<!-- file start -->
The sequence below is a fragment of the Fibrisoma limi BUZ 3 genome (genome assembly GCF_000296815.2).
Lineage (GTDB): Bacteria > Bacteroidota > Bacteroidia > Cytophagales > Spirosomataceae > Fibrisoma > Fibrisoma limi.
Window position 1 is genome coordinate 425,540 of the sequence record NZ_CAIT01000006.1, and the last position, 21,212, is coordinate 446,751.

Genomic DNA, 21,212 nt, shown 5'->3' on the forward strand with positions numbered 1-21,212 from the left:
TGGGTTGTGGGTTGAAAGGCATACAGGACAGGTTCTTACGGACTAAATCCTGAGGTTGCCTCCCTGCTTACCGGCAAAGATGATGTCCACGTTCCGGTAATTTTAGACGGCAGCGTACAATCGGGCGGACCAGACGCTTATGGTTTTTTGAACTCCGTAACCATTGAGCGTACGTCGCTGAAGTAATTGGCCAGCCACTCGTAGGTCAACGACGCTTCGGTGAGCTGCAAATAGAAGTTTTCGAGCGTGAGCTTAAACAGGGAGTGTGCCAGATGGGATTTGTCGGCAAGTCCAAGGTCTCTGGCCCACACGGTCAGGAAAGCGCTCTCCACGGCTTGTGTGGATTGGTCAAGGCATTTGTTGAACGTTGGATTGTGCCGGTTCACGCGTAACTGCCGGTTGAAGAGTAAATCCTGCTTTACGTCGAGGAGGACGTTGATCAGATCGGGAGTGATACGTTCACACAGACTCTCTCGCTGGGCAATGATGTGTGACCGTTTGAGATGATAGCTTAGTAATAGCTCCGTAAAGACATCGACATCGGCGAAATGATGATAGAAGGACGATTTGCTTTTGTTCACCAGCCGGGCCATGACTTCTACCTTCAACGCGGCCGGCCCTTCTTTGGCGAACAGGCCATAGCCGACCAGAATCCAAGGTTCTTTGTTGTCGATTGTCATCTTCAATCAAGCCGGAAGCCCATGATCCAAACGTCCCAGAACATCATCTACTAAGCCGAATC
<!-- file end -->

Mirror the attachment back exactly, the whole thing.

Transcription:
The sequence below is a fragment of the Fibrisoma limi BUZ 3 genome (genome assembly GCF_000296815.2).
Lineage (GTDB): Bacteria > Bacteroidota > Bacteroidia > Cytophagales > Spirosomataceae > Fibrisoma > Fibrisoma limi.
Window position 1 is genome coordinate 425,540 of the sequence record NZ_CAIT01000006.1, and the last position, 21,212, is coordinate 446,751.

Genomic DNA, 21,212 nt, shown 5'->3' on the forward strand with positions numbered 1-21,212 from the left:
TGGGTTGTGGGTTGAAAGGCATACAGGACAGGTTCTTACGGACTAAATCCTGAGGTTGCCTCCCTGCTTACCGGCAAAGATGATGTCCACGTTCCGGTAATTTTAGACGGCAGCGTACAATCGGGCGGACCAGACGCTTATGGTTTTTTGAACTCCGTAACCATTGAGCGTACGTCGCTGAAGTAATTGGCCAGCCACTCGTAGGTCAACGACGCTTCGGTGAGCTGCAAATAGAAGTTTTCGAGCGTGAGCTTAAACAGGGAGTGTGCCAGATGGGATTTGTCGGCAAGTCCAAGGTCTCTGGCCCACACGGTCAGGAAAGCGCTCTCCACGGCTTGTGTGGATTGGTCAAGGCATTTGTTGAACGTTGGATTGTGCCGGTTCACGCGTAACTGCCGGTTGAAGAGTAAATCCTGCTTTACGTCGAGGAGGACGTTGATCAGATCGGGAGTGATACGTTCACACAGACTCTCTCGCTGGGCAATGATGTGTGACCGTTTGAGATGATAGCTTAGTAATAGCTCCGTAAAGACATCGACATCGGCGAAATGATGATAGAAGGACGATTTGCTTTTGTTCACCAGCCGGGCCATGACTTCTACCTTCAACGCGGCCGGCCCTTCTTTGGCGAACAGGCCATAGCCGACCAGAATCCAAGGTTCTTTGTTGTCGATTGTCATCTTCAATCAAGCCGGAAGCCCATGATCCAAACGTCCCAGAACATCATCTACTAAGCCGAATC